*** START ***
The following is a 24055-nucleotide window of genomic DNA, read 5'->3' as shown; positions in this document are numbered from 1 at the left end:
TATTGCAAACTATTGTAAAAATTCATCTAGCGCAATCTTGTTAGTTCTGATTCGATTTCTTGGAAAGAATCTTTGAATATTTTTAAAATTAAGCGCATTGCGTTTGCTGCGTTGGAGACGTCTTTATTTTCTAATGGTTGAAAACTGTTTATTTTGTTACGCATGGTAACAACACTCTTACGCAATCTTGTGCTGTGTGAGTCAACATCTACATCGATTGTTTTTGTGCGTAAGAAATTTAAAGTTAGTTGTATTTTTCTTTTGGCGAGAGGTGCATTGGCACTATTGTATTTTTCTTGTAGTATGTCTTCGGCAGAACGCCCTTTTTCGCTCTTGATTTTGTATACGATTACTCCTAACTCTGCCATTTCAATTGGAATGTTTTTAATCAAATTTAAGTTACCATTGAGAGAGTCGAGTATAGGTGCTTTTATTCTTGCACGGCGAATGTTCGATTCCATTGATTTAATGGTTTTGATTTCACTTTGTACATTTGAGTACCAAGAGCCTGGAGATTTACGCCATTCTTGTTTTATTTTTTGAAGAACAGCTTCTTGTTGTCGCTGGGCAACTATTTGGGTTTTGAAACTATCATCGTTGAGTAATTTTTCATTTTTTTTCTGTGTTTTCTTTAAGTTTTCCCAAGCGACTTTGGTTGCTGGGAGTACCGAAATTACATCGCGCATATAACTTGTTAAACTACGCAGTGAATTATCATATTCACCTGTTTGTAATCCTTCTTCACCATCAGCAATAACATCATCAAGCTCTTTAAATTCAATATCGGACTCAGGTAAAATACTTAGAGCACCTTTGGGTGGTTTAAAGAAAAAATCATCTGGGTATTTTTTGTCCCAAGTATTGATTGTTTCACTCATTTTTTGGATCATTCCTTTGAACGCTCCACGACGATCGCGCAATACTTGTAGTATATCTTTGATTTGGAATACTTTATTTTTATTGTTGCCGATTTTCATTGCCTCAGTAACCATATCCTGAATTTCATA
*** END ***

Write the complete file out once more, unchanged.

The following is a 24055-nucleotide window of genomic DNA, read 5'->3' as shown; positions in this document are numbered from 1 at the left end:
TATTGCAAACTATTGTAAAAATTCATCTAGCGCAATCTTGTTAGTTCTGATTCGATTTCTTGGAAAGAATCTTTGAATATTTTTAAAATTAAGCGCATTGCGTTTGCTGCGTTGGAGACGTCTTTATTTTCTAATGGTTGAAAACTGTTTATTTTGTTACGCATGGTAACAACACTCTTACGCAATCTTGTGCTGTGTGAGTCAACATCTACATCGATTGTTTTTGTGCGTAAGAAATTTAAAGTTAGTTGTATTTTTCTTTTGGCGAGAGGTGCATTGGCACTATTGTATTTTTCTTGTAGTATGTCTTCGGCAGAACGCCCTTTTTCGCTCTTGATTTTGTATACGATTACTCCTAACTCTGCCATTTCAATTGGAATGTTTTTAATCAAATTTAAGTTACCATTGAGAGAGTCGAGTATAGGTGCTTTTATTCTTGCACGGCGAATGTTCGATTCCATTGATTTAATGGTTTTGATTTCACTTTGTACATTTGAGTACCAAGAGCCTGGAGATTTACGCCATTCTTGTTTTATTTTTTGAAGAACAGCTTCTTGTTGTCGCTGGGCAACTATTTGGGTTTTGAAACTATCATCGTTGAGTAATTTTTCATTTTTTTTCTGTGTTTTCTTTAAGTTTTCCCAAGCGACTTTGGTTGCTGGGAGTACCGAAATTACATCGCGCATATAACTTGTTAAACTACGCAGTGAATTATCATATTCACCTGTTTGTAATCCTTCTTCACCATCAGCAATAACATCATCAAGCTCTTTAAATTCAATATCGGACTCAGGTAAAATACTTAGAGCACCTTTGGGTGGTTTAAAGAAAAAATCATCTGGGTATTTTTTGTCCCAAGTATTGATTGTTTCACTCATTTTTTGGATCATTCCTTTGAACGCTCCACGACGATCGCGCAATACTTGTAGTATATCTTTGATTTGGAATACTTTATTTTTATTGTTGCCGATTTTCATTGCCTCAGTAACCATATCCTGAATTTCATA